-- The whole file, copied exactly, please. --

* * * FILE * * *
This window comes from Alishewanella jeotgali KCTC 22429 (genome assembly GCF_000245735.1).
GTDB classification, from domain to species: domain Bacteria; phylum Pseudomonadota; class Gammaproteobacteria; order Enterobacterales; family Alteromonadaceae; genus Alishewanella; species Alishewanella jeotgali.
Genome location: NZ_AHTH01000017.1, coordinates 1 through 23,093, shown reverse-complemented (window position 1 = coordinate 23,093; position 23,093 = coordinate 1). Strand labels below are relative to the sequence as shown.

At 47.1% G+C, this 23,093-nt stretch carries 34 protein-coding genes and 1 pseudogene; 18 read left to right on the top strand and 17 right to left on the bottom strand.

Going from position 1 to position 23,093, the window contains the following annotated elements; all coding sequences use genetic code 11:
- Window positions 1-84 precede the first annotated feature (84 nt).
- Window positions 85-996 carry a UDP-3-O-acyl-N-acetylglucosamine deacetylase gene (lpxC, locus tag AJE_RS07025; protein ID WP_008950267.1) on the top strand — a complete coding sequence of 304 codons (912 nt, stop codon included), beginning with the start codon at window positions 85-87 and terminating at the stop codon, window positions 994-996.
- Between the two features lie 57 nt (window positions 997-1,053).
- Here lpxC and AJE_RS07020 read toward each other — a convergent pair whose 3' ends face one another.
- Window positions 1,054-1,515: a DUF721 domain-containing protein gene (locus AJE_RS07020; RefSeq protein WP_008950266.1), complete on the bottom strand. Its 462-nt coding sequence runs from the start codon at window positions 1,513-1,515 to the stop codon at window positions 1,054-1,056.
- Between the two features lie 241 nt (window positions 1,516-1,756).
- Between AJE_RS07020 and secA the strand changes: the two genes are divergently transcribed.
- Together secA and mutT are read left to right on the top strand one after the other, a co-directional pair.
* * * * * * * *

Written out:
This window comes from Alishewanella jeotgali KCTC 22429 (genome assembly GCF_000245735.1).
GTDB classification, from domain to species: domain Bacteria; phylum Pseudomonadota; class Gammaproteobacteria; order Enterobacterales; family Alteromonadaceae; genus Alishewanella; species Alishewanella jeotgali.
Genome location: NZ_AHTH01000017.1, coordinates 1 through 23,093, shown reverse-complemented (window position 1 = coordinate 23,093; position 23,093 = coordinate 1). Strand labels below are relative to the sequence as shown.

At 47.1% G+C, this 23,093-nt stretch carries 34 protein-coding genes and 1 pseudogene; 18 read left to right on the top strand and 17 right to left on the bottom strand.

Going from position 1 to position 23,093, the window contains the following annotated elements; all coding sequences use genetic code 11:
- Window positions 1-84 precede the first annotated feature (84 nt).
- Window positions 85-996 carry a UDP-3-O-acyl-N-acetylglucosamine deacetylase gene (lpxC, locus tag AJE_RS07025; protein ID WP_008950267.1) on the top strand — a complete coding sequence of 304 codons (912 nt, stop codon included), beginning with the start codon at window positions 85-87 and terminating at the stop codon, window positions 994-996.
- Between the two features lie 57 nt (window positions 997-1,053).
- Here lpxC and AJE_RS07020 read toward each other — a convergent pair whose 3' ends face one another.
- Window positions 1,054-1,515: a DUF721 domain-containing protein gene (locus AJE_RS07020; RefSeq protein WP_008950266.1), complete on the bottom strand. Its 462-nt coding sequence runs from the start codon at window positions 1,513-1,515 to the stop codon at window positions 1,054-1,056.
- Between the two features lie 241 nt (window positions 1,516-1,756).
- Between AJE_RS07020 and secA the strand changes: the two genes are divergently transcribed.
- Together secA and mutT are read left to right on the top strand one after the other, a co-directional pair.